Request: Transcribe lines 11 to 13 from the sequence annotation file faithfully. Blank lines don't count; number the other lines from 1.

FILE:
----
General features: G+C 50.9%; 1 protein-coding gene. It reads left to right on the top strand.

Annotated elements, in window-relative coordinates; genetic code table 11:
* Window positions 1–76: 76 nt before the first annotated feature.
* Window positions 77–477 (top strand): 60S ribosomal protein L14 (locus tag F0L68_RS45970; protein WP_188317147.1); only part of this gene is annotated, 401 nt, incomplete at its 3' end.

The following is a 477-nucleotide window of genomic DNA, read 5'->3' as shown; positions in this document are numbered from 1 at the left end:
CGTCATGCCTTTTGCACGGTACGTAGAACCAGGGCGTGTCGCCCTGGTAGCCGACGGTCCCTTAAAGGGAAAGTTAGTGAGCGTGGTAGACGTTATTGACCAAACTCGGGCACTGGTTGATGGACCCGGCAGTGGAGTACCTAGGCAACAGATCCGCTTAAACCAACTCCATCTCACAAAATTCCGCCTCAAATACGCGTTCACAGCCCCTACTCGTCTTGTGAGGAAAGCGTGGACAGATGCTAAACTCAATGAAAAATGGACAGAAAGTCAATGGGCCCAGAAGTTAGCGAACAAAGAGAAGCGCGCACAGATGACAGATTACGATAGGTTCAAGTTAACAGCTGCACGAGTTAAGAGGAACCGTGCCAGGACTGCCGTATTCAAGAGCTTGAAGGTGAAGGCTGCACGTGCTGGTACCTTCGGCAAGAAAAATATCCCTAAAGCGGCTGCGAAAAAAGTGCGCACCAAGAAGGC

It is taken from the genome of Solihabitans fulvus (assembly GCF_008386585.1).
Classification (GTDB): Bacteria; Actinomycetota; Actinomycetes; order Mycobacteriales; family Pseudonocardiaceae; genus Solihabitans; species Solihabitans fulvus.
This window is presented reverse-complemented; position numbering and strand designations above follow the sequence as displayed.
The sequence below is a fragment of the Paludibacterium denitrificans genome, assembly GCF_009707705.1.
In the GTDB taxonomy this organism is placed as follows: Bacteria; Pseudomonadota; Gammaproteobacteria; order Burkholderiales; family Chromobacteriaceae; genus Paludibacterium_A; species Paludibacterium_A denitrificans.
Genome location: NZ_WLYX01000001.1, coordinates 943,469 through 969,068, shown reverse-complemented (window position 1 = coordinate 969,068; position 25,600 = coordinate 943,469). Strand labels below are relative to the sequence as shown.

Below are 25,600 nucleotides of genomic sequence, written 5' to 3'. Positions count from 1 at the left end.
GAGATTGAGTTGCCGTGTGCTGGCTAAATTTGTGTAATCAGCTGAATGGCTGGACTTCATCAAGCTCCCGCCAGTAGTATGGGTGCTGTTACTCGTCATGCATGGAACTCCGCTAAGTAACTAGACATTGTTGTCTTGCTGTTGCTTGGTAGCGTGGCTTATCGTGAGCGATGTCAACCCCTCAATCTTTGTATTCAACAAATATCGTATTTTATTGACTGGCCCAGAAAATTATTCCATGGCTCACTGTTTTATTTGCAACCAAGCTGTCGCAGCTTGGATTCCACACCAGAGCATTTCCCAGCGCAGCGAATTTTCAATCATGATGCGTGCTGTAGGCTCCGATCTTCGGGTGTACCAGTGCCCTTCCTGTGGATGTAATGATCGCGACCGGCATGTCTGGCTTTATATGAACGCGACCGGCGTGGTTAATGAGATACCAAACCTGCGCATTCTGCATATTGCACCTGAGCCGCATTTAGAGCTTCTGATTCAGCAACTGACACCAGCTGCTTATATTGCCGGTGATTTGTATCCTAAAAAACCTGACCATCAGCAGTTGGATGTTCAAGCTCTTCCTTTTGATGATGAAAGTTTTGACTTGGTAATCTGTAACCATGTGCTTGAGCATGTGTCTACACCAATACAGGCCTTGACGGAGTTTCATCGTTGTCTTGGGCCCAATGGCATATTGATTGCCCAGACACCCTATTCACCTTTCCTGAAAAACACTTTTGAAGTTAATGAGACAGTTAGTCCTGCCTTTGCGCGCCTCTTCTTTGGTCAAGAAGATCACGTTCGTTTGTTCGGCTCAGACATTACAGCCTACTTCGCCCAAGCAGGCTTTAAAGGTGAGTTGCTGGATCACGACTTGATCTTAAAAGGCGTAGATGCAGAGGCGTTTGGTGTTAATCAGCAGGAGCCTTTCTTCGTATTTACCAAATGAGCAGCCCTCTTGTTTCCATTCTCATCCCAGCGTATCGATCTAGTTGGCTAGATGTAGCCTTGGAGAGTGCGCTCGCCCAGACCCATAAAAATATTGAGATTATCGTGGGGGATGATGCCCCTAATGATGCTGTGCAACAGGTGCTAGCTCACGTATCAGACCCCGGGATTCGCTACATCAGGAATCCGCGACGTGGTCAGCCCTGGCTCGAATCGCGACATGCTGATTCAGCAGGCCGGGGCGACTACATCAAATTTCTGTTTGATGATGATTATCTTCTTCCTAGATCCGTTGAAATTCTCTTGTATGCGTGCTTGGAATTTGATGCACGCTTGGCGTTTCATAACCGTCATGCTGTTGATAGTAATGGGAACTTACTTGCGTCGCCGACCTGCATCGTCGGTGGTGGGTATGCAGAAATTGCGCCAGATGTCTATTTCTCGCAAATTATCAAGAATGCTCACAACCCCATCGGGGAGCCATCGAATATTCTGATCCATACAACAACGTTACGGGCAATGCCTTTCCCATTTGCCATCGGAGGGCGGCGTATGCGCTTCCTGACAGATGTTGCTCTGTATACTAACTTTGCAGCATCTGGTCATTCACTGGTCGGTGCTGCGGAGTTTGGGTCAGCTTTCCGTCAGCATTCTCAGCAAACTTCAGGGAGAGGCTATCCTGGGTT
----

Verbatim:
In the GTDB taxonomy this organism is placed as follows: Bacteria; Pseudomonadota; Gammaproteobacteria; order Burkholderiales; family Chromobacteriaceae; genus Paludibacterium_A; species Paludibacterium_A denitrificans.
Genome location: NZ_WLYX01000001.1, coordinates 943,469 through 969,068, shown reverse-complemented (window position 1 = coordinate 969,068; position 25,600 = coordinate 943,469). Strand labels below are relative to the sequence as shown.

Below are 25,600 nucleotides of genomic sequence, written 5' to 3'. Positions count from 1 at the left end.